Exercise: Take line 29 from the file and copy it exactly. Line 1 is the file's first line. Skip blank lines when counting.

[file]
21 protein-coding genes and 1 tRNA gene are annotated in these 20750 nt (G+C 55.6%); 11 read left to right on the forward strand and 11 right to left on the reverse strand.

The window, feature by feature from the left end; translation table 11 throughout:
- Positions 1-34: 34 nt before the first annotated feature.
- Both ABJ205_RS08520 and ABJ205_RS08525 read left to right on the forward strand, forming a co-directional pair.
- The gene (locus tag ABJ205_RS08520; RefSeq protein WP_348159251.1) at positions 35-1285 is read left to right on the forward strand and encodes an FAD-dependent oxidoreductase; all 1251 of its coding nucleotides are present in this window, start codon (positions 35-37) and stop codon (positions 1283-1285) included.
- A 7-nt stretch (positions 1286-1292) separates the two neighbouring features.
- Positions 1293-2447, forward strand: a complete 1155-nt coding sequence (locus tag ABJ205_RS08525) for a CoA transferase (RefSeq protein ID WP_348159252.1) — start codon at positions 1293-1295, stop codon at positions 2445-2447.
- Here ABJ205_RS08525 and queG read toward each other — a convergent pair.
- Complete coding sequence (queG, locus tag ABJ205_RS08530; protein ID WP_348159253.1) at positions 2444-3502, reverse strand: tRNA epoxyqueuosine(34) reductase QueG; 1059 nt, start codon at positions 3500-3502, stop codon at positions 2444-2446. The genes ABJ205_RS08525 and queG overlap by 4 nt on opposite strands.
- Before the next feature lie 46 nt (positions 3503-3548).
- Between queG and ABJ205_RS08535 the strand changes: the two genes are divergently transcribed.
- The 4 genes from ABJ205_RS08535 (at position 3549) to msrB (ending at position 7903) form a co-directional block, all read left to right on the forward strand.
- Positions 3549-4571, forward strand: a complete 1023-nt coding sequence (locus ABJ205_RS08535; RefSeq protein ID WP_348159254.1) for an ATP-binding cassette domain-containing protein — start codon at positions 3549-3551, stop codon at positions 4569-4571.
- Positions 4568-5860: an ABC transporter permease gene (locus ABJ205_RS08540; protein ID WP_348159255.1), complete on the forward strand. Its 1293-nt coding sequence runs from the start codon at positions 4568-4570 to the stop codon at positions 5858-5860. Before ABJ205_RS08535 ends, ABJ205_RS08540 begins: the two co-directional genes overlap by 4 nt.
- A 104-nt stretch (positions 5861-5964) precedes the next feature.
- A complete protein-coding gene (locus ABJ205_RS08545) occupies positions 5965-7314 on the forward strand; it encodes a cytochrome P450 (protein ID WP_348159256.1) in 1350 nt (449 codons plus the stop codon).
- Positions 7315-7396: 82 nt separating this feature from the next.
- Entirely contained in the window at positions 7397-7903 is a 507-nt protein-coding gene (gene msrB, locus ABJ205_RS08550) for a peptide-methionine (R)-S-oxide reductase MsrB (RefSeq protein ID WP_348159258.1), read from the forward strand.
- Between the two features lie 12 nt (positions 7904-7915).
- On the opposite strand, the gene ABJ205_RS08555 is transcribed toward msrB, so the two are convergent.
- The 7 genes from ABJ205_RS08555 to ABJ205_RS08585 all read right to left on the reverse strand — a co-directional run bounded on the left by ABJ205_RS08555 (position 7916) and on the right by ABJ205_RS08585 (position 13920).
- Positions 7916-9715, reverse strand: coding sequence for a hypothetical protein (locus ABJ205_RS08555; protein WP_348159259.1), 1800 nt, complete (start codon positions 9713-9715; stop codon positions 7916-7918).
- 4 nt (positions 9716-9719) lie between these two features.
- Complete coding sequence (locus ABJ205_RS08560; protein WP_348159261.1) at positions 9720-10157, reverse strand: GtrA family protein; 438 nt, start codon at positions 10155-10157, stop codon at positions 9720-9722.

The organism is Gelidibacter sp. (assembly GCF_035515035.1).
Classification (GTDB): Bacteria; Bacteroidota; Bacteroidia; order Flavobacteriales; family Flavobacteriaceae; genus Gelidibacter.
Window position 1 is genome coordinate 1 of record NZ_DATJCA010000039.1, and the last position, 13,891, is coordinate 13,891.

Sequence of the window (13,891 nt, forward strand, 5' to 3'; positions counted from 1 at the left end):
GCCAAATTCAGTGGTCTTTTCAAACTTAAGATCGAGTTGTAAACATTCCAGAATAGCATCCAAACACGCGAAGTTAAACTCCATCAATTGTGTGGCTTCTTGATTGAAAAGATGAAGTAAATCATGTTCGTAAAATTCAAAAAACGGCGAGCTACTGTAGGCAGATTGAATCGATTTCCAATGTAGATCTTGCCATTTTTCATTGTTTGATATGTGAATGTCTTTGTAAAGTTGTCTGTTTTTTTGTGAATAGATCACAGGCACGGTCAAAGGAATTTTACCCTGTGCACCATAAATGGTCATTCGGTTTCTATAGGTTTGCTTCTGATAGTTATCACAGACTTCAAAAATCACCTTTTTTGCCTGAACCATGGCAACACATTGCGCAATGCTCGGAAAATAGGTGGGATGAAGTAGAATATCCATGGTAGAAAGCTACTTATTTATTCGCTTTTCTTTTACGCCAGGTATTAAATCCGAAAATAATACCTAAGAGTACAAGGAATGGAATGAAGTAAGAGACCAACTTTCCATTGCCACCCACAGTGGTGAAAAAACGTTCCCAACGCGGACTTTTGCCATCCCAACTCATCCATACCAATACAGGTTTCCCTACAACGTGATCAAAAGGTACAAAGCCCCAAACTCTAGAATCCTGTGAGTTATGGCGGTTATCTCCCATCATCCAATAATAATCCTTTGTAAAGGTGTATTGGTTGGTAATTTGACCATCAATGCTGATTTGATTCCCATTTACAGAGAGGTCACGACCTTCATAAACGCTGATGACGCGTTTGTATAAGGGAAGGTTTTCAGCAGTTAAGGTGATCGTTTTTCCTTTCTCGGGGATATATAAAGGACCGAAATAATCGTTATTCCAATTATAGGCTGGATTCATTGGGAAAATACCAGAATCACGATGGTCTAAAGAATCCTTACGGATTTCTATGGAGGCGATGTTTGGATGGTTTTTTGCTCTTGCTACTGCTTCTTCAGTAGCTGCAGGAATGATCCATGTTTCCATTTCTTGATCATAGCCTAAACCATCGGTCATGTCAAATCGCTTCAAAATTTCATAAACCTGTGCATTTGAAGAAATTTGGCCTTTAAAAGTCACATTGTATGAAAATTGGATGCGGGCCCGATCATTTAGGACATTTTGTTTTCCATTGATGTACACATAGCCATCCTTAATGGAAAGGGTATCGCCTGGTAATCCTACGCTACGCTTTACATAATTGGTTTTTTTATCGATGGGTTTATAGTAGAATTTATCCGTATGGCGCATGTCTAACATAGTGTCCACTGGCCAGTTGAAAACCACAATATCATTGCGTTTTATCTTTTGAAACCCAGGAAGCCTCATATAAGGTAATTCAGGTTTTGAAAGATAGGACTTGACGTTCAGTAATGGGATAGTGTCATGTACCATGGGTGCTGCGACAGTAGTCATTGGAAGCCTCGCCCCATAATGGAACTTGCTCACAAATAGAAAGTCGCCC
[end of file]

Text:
GCCAAATTCAGTGGTCTTTTCAAACTTAAGATCGAGTTGTAAACATTCCAGAATAGCATCCAAACACGCGAAGTTAAACTCCATCAATTGTGTGGCTTCTTGATTGAAAAGATGAAGTAAATCATGTTCGTAAAATTCAAAAAACGGCGAGCTACTGTAGGCAGATTGAATCGATTTCCAATGTAGATCTTGCCATTTTTCATTGTTTGATATGTGAATGTCTTTGTAAAGTTGTCTGTTTTTTTGTGAATAGATCACAGGCACGGTCAAAGGAATTTTACCCTGTGCACCATAAATGGTCATTCGGTTTCTATAGGTTTGCTTCTGATAGTTATCACAGACTTCAAAAATCACCTTTTTTGCCTGAACCATGGCAACACATTGCGCAATGCTCGGAAAATAGGTGGGATGAAGTAGAATATCCATGGTAGAAAGCTACTTATTTATTCGCTTTTCTTTTACGCCAGGTATTAAATCCGAAAATAATACCTAAGAGTACAAGGAATGGAATGAAGTAAGAGACCAACTTTCCATTGCCACCCACAGTGGTGAAAAAACGTTCCCAACGCGGACTTTTGCCATCCCAACTCATCCATACCAATACAGGTTTCCCTACAACGTGATCAAAAGGTACAAAGCCCCAAACTCTAGAATCCTGTGAGTTATGGCGGTTATCTCCCATCATCCAATAATAATCCTTTGTAAAGGTGTATTGGTTGGTAATTTGACCATCAATGCTGATTTGATTCCCATTTACAGAGAGGTCACGACCTTCATAAACGCTGATGACGCGTTTGTATAAGGGAAGGTTTTCAGCAGTTAAGGTGATCGTTTTTCCTTTCTCGGGGATATATAAAGGACCGAAATAATCGTTATTCCAATTATAGGCTGGATTCATTGGGAAAATACCAGAATCACGATGGTCTAAAGAATCCTTACGGATTTCTATGGAGGCGATGTTTGGATGGTTTTTTGCTCTTGCTACTGCTTCTTCAGTAGCTGCAGGAATGATCCATGTTTCCATTTCTTGATCATAGCCTAAACCATCGGTCATGTCAAATCGCTTCAAAATTTCATAAACCTGTGCATTTGAAGAAATTTGGCCTTTAAAAGTCACATTGTATGAAAATTGGATGCGGGCCCGATCATTTAGGACATTTTGTTTTCCATTGATGTACACATAGCCATCCTTAATGGAAAGGGTATCGCCTGGTAATCCTACGCTACGCTTTACATAATTGGTTTTTTTATCGATGGGTTTATAGTAGAATTTATCCGTATGGCGCATGTCTAACATAGTGTCCACTGGCCAGTTGAAAACCACAATATCATTGCGTTTTATCTTTTGAAACCCAGGAAGCCTCATATAAGGTAATTCAGGTTTTGAAAGATAGGACTTGACGTTCAGTAATGGGATAGTGTCATGTACCATGGGTGCTGCGACAGTAGTCATTGGAAGCCTCGCCCCATAATGGAACTTGCTCACAAATAGAAAGTCGCCC